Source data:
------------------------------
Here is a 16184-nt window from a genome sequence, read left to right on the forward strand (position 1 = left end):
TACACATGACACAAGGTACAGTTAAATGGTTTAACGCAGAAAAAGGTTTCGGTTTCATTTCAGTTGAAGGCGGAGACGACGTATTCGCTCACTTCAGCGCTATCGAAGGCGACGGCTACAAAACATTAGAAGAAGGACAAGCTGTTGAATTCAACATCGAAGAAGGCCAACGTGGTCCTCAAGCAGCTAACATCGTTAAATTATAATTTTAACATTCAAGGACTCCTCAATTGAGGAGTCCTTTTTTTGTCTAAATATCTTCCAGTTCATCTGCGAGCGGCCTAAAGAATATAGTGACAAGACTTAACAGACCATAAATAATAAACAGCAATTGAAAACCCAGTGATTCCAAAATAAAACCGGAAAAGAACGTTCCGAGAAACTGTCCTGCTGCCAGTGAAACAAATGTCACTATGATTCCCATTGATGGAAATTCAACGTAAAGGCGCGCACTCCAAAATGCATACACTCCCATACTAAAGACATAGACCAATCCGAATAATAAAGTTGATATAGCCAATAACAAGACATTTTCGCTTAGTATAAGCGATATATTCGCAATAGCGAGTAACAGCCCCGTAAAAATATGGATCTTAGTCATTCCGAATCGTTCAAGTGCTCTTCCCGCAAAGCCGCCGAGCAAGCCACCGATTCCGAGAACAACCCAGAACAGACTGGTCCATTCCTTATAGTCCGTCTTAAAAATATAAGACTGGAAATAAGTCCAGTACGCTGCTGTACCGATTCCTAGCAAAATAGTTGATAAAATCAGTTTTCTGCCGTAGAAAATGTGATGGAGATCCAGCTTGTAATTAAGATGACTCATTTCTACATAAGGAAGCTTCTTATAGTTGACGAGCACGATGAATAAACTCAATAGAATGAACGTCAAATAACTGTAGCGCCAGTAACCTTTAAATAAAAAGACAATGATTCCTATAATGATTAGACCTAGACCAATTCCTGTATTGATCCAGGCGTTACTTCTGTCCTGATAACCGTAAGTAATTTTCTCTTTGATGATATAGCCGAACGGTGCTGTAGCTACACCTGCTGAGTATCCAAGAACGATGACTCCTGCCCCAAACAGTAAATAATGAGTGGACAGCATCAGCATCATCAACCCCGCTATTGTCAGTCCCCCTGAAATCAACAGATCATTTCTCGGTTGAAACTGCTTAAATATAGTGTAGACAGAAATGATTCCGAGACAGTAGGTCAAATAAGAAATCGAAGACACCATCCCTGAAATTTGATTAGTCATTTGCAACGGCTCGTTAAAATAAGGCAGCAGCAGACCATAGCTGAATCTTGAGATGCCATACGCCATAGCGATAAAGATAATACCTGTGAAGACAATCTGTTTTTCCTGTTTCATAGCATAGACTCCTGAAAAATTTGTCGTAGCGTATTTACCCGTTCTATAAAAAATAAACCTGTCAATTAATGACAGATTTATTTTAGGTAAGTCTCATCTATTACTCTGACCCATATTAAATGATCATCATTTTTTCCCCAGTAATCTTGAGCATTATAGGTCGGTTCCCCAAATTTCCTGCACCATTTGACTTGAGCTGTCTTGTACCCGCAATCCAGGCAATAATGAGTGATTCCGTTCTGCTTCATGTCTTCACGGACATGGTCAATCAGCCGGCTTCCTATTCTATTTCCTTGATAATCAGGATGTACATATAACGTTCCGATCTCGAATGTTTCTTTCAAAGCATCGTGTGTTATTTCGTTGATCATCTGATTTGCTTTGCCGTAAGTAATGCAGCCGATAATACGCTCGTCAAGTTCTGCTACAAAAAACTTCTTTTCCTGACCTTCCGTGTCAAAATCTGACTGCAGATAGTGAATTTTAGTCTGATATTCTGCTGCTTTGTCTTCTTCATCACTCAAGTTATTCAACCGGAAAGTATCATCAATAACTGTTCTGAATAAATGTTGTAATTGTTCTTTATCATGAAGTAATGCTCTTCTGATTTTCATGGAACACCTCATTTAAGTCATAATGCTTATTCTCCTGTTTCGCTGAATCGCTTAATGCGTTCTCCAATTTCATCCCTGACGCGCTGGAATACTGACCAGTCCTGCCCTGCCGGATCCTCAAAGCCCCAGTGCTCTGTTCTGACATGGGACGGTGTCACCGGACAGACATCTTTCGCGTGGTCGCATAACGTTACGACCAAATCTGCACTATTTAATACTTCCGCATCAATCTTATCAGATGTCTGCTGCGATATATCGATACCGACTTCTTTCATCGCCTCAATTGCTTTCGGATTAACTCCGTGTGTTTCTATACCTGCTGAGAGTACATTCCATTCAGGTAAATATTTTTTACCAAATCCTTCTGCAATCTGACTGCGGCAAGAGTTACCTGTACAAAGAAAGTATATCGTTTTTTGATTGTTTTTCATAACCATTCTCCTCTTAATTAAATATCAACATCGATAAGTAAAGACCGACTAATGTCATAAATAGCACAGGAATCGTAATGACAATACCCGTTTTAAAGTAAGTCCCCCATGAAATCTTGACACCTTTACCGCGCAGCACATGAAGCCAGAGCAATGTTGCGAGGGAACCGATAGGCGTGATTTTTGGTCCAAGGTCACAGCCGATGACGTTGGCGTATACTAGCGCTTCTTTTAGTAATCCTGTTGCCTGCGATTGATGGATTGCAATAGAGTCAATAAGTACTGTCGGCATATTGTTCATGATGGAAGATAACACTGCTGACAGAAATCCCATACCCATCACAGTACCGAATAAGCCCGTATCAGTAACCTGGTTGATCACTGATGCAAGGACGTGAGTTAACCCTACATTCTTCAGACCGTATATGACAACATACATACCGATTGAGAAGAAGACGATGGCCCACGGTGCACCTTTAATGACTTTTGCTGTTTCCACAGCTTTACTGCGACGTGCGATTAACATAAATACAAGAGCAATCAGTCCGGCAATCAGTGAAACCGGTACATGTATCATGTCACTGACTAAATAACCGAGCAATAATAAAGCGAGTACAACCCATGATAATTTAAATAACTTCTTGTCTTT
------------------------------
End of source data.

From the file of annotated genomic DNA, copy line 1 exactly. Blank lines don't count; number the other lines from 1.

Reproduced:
Here is a 16184-nt window from a genome sequence, read left to right on the forward strand (position 1 = left end):